Smile CDR v2023.02.PRE
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5.3FHIR Search: References and Includes

 

FHIR resources will typically refer to each other, forming a web of related and referenced resources.

Resources refer to each other using the Reference datatype, and can take several forms:

  • A relative reference, which takes the form "[resourceType]/[id]" and refers to another resource available through the same FHIR endpoint. This is by far the most common form of reference in real world applications.
  • An absolute reference, which takes the form "http(s)://[baseUrl]/[resourceType]/[id]".
  • An internal fragment reference to a contained resource (see below).

A simple example of a Patient resource with a reference to the Organization which manages the record is shown below:

{
   "resourceType": "Patient",
   "id": "example",
   "name": [ {
      "family": "Jones",
      "given": [ "David" ]
   } ],
   "managingOrganization": {
      "reference": "Organization/acme"
   }
}

The corresponding Organization is shown below:

{
   "resourceType": "Organization",
   "id": "acme",
   "name": "ACME Corporation"
}

Most references will only point in one direction. In other words, Patient contains a reference to its Organization, but Organization does not contain a reference to its patient.

5.3.1References Example

 

The following example shows a collection of resources with various references. This data will be used for all of the examples on the rest of this page.

Selected search parameters are also shown for each resource, using the form: name (type): path

Example Data

5.3.2Searching By Reference

 

FHIR searches can be used to find resources which refer to other resources. For example, the following search finds any Observation resources which have patient P1 as a subject: http://localhost:8000/Observation?subject=Patient/P1

Results: The search above will return the following resource: Observation/O1.

Searches may be performed using any search parameter with a parameter type of reference. For example, see the FHIR Patient Resource Default Search Parameters to see what is available out of the box. You can also create Custom Search Parameters.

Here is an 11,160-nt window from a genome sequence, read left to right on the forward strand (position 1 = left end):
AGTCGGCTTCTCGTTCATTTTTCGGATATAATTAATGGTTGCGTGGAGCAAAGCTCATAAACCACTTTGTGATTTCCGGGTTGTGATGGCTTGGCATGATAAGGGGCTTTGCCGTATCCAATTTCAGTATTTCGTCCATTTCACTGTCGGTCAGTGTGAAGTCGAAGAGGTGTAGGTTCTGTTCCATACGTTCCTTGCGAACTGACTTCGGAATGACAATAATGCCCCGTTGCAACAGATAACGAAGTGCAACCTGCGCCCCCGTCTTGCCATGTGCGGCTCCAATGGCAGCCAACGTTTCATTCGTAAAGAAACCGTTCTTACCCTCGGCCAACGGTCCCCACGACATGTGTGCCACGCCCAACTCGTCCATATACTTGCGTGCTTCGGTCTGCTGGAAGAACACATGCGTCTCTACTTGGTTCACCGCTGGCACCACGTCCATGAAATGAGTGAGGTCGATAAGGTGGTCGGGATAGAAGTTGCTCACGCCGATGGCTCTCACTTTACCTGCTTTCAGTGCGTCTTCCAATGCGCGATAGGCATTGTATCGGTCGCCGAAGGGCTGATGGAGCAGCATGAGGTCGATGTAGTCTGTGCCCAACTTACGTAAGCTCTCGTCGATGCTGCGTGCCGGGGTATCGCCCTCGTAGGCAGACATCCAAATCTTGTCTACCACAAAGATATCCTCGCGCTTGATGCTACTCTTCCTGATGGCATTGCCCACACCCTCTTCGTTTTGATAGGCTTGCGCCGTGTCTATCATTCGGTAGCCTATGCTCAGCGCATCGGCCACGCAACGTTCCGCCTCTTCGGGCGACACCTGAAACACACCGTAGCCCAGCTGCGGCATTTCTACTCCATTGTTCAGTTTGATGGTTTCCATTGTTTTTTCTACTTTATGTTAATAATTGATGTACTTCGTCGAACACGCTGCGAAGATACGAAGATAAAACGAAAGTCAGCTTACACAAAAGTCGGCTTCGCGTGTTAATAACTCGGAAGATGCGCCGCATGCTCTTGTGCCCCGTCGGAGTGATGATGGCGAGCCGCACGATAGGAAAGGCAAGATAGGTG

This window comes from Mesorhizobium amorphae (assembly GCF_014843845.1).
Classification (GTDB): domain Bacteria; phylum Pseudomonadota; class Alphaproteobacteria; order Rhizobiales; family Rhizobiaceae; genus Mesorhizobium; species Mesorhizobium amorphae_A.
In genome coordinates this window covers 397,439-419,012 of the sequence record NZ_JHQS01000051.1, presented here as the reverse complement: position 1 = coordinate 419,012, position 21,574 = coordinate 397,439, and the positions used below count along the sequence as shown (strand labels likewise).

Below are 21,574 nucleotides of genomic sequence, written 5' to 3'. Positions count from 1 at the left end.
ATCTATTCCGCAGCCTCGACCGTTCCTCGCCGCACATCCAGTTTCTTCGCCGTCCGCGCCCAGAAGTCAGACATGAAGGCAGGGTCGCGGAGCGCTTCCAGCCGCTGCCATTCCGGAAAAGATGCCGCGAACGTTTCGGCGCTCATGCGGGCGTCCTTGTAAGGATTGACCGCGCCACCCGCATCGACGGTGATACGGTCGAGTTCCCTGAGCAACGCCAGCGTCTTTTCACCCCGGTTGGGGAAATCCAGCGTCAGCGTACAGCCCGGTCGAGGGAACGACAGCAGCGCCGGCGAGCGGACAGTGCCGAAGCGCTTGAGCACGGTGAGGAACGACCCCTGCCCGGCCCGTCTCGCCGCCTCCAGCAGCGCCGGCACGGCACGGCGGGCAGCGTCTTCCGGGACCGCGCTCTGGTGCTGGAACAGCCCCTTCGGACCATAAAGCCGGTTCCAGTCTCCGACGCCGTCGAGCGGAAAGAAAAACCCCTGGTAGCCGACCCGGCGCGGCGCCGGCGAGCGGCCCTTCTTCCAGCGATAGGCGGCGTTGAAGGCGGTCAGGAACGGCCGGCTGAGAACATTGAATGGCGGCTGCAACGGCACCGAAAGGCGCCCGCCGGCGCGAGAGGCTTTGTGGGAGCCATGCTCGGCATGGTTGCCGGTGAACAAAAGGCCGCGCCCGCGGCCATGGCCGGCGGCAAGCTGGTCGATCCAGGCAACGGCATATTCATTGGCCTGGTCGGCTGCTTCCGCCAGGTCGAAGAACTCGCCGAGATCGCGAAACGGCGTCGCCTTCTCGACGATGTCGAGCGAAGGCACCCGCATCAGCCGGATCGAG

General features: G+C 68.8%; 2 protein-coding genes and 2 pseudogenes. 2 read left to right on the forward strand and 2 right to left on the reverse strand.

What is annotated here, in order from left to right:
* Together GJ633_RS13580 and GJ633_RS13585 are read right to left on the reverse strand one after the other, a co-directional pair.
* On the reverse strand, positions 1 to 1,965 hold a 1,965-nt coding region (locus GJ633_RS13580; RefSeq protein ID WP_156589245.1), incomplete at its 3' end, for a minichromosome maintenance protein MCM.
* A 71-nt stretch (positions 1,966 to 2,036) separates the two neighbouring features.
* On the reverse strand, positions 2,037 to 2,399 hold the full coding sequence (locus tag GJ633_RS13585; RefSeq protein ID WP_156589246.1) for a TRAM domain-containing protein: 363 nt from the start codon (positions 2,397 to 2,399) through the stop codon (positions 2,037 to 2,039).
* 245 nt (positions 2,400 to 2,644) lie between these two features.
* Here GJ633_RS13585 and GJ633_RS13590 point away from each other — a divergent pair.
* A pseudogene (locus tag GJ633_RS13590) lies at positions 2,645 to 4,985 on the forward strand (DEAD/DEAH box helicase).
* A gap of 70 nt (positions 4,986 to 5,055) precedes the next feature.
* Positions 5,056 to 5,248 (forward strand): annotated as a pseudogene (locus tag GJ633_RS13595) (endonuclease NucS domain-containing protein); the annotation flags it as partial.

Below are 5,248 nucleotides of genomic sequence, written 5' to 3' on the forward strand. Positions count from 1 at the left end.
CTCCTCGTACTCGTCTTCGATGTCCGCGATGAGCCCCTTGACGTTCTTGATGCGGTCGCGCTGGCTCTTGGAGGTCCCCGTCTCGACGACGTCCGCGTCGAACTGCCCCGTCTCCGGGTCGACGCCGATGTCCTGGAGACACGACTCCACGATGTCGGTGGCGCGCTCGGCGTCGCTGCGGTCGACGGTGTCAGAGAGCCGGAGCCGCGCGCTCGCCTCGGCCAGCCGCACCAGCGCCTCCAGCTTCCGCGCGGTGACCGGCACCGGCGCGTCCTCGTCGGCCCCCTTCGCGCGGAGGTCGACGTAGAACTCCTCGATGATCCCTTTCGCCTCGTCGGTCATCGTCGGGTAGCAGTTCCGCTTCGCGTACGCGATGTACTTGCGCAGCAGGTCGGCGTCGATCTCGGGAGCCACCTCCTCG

5.3.3Chained References

 

FHIR also supports a search syntax called chaining, where you can find resources that refer to other resources, but using a property of the other resource that isn't the resource ID. This syntax takes the following form:

[resourceType]?[reference search parameter].[search parameter on reference target]=[value]

For example, suppose you wish to find all Observation resources belonging to a specific patient, but you have only the patient's identifier, not their ID. You can perform this search by searching for Observations using the subject search parameter, but then chaining on the Patient's identifier search parameter. This is shown in the example below: http://localhost:8000/Observation?subject.identifier=http://ids|0001

Results: The search above will return the following resource: Observation/O1

Adding a Chain Type (Always Recommended)

If you know the target type of the reference, it is possible to include it and improve the specificity of the search. You can do this by appending :[resourceType] before the dot. For example, the following search fetches Observations with a Patient subject named "smith".

This can be very helpful in terms of improving performance of this query, so you should always include the type of the target if you know it. This is the case because reference search parameters such as Observation?subject= can refer to multiple target types (in this case: Patient, Group, Device, Location, and several more) and the server will have to do more work if it needs to check for all of these possible target types. http://localhost:8000/Observation?subject:Patient.identifier=http://ids|0001

Results: The search above will return the following resource: Observation/O1.

If Smile CDR Performance Tracing is enabled and you are performing chained searches without specifying the chain type and the reference would benefit from adding one, a warning will be added to the performance tracing events in the configured target.